Mismatched Thermostats and Furnaces

Young woman changing heating
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Choosing the wrong thermostat can damage your furnace and lead to efficiency and functionality problems. Here’s a guide to help you identify and solve any furnace-thermostat problems:

Signs of a Mismatch

An under- or over-heated home or an unresponsive thermostat is a common sign of a mismatched thermostat and furnace. It’s a good idea to hire a pro to address any thermostat- or furnace-related problems.

But you can troubleshoot your thermostat and furnace prior to calling a pro. Here’s a guide to pinpointing your problem:  

Types of Thermostats

Understanding which kind of thermostat you have in your home is the first step to addressing mismatch-related issues. Here’s a look at the most common models of thermostats:  

  • Millivolt thermostats: Millivolt thermostats work best with non-powered applications like pool or Jacuzzi heaters.
  • Line-voltage thermostats: Line-voltage models are used for larger, commercial settings.
  • Low-voltage thermostats: Low-voltage thermostats are used in residential settings.

Thermometers also vary based on their functionality and energy efficiency. While the functionality of your thermostat won’t affect its compatibility with your furnace, it is an important consideration when hiring a pro or troubleshooting. Here are the different thermostat functionality options:

  • Manual/non-programmable thermostats. Manual thermostats require the user to physically change the temperature. These thermostats are less energy efficient than smart or programmable models.
  • Programmable thermostats. Programmable models automatically adjust the temperature in your home per preset levels.
  • Smart thermostats. Wi-Fi-connected thermostats allow you to adjust your home’s temperature from a smart device. Smart thermostats also track your energy usage, which helps you make smarter heating and cooling decisions.

    Common Thermostat Problems

    Problems with your thermostat or furnace can stem from a variety of malfunctions. These quick fixes will help you address issues that appear like a thermostat-furnace mismatch:

    • Problem: Flipped Breakers
    • Solution: A blown breaker can affect both your furnace and thermostat. Check your breaker box for blown fuses. Flip any tripped fuses.
    • Problem: Incorrect Settings
    • Solution: Family members, power surges and power outages can affect your thermostat’s settings. Ensure your thermostat is set to heat before making any other updates.
    • Problem: External Heat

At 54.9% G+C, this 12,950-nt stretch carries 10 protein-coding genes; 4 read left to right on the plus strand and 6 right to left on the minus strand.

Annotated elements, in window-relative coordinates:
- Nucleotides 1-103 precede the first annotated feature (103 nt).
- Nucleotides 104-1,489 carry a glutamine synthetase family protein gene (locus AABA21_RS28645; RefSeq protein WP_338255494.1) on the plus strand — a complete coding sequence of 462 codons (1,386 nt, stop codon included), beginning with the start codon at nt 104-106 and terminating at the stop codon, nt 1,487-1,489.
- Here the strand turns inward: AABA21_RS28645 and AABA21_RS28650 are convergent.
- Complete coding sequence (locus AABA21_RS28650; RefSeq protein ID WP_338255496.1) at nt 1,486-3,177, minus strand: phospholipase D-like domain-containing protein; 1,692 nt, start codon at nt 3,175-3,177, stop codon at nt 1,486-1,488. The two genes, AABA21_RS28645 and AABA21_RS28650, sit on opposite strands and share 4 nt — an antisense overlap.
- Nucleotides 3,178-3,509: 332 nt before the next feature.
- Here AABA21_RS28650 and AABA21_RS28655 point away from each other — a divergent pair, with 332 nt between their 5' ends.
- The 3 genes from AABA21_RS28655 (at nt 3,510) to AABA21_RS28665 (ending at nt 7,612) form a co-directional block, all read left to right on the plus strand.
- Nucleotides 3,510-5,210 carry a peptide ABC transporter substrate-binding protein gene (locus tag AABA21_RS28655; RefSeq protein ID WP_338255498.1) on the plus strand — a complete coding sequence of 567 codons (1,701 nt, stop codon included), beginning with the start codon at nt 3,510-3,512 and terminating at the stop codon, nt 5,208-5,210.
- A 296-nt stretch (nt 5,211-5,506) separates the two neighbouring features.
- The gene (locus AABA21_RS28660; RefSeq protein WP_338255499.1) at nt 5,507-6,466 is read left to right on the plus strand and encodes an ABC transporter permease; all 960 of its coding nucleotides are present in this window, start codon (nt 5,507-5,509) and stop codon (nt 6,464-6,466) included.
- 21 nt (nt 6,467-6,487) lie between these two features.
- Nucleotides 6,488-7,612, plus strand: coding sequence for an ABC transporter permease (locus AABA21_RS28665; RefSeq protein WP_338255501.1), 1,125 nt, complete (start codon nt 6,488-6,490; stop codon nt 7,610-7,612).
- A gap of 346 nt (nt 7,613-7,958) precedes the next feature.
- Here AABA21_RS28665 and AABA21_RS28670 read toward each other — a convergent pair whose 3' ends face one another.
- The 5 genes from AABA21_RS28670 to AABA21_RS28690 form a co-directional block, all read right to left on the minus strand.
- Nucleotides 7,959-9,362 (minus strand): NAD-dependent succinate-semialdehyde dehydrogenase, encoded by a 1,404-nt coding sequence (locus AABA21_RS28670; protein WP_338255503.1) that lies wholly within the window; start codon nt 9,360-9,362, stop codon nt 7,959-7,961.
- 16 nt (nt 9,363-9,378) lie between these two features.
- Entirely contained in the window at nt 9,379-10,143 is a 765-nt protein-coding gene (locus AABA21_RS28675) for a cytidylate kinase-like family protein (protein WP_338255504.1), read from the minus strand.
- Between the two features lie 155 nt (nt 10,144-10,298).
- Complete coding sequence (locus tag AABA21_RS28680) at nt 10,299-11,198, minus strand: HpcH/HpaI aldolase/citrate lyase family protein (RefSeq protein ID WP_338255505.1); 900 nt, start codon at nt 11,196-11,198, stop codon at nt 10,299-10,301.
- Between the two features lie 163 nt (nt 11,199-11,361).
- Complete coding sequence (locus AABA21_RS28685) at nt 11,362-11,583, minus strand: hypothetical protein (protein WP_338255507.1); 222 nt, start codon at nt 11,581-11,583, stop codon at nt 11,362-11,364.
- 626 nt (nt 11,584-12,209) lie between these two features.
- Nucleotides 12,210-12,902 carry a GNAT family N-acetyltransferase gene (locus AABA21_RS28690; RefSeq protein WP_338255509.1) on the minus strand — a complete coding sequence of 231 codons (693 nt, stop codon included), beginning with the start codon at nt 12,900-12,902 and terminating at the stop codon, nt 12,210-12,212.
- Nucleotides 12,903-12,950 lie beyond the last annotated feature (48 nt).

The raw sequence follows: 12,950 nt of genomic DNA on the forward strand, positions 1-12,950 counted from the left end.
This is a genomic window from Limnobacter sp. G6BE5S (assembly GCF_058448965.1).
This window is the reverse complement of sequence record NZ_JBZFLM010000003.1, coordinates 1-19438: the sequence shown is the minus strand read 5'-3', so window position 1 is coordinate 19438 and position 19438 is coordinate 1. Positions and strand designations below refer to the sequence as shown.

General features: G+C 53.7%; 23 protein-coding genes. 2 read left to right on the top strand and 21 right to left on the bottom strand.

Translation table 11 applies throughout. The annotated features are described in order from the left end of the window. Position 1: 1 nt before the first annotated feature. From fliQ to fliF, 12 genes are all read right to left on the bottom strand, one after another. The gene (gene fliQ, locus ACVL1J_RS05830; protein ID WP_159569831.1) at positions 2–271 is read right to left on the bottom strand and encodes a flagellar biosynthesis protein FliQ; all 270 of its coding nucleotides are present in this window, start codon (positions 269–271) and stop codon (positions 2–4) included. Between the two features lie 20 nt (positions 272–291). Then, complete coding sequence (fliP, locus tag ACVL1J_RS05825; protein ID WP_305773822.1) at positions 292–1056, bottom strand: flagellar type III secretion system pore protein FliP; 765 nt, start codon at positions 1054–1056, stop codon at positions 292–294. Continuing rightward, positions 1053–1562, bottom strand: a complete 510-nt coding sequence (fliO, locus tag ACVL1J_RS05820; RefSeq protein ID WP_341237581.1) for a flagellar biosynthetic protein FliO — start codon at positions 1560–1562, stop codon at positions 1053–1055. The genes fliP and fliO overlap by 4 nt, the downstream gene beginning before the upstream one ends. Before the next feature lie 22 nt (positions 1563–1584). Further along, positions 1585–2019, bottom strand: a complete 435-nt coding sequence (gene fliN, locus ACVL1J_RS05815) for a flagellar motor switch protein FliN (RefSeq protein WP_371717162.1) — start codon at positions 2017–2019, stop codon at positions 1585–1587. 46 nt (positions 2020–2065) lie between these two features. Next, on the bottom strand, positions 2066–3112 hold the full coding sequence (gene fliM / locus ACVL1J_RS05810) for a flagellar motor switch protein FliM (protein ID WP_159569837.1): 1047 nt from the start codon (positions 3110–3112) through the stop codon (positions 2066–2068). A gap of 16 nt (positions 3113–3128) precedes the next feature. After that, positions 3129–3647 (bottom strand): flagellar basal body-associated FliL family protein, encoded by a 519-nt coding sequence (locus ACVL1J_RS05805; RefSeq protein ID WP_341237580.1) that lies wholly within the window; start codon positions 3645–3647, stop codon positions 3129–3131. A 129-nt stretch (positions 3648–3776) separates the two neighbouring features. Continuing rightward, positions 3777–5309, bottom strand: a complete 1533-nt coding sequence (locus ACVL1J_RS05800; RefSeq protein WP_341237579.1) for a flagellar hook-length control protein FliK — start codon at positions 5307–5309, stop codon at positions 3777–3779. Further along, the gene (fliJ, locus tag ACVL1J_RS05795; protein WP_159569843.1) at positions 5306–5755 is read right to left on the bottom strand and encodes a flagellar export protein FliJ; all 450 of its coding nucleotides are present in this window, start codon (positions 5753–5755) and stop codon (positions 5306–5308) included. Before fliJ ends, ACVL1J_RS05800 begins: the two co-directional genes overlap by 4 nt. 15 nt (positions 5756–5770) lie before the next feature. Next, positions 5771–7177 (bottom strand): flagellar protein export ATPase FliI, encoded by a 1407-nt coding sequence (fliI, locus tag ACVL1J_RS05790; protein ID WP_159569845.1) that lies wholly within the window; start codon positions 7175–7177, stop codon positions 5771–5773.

• Solution: Heat sources near your thermostat can affect its readings, resulting in fewer heating cycles. Be sure to place your thermostat away from fireplaces, ovens, space heaters and other sources of heat.
    • Problem: Dust Buildup.
    • Solution: A buildup of dust or dirt inside your thermostat can affect its functionality. Detach the front of your thermometer to expose the inner wires. Use a brush or vacuum to remove any dust or dirt gathering inside your thermostat.

    Common Furnace Problems

    • Problem: Dirty Filters
    • Solution: Clogged filters block air and hamper the efficiency of your furnace. Swap out your old filter with a clean replacement.
    • Problem: Faulty Electric Ignition or Pilot Light
    • Solution: Defective ignition systems limit the production of warm air. Have a professional replace any problematic pilot lights or hot surface igniters.
    • Problem: Mechanical Malfunction
    • Solution: Loud banging or scraping coming from your furnace is a sign of a mechanical issue. These can cause problems similar to a mismatch. Call a pro to address a broken or faulty furnace.

    Determining a Mismatch

    If you’re still experiencing problems, your next step is determining the source of your malfunction. Troubleshooting your thermostat will indicate whether your problem is related to a mismatched thermostat or a furnace malfunction. This test will require removing wires. Call a pro if you’re unfamiliar with thermostat wiring.

    Check for Loose Connections

    1. Turn off your thermostat and furnace. Flip off the breaker or breakers that run power to your furnace and thermostat.
    1. Remove the thermostat front. Pull the front of your thermostat toward you. This will detach the front of most models. Be sure to consult your owner’s manual before removing your thermostat’s casing.
    2. Check the wires and screws. Ensure each wire is attached to its respective mount. Next, check each screw. Tighten any loose screws or wires.
    3. Return power. Replace the thermostat case and flip the breaker or breakers back on.
    4. Run your furnace. Set your thermostat five degrees higher than your home’s current temperature. If your furnace turns on, you’ve addressed the problem.

    Test Your Thermostat

    1. Turn off your thermostat and furnace. Flip off the breaker or breakers that run power to your furnace and thermostat.
    2. Remove the thermostat front. Pull the front of your thermostat toward you. This will detach the front of most models. Be sure to consult your owner’s manual before removing the front.
    3. Locate furnace wires. Thermostat wiring is color coded. The red and white wires connect to your furnace on most models. Unscrew these wires and wrap them together.
    4. Turn the power back on. Flip your breaker. If your thermostat turns on, you have a faulty thermostat. If not, you have a furnace or electrical issue. Call a pro to diagnose the problem.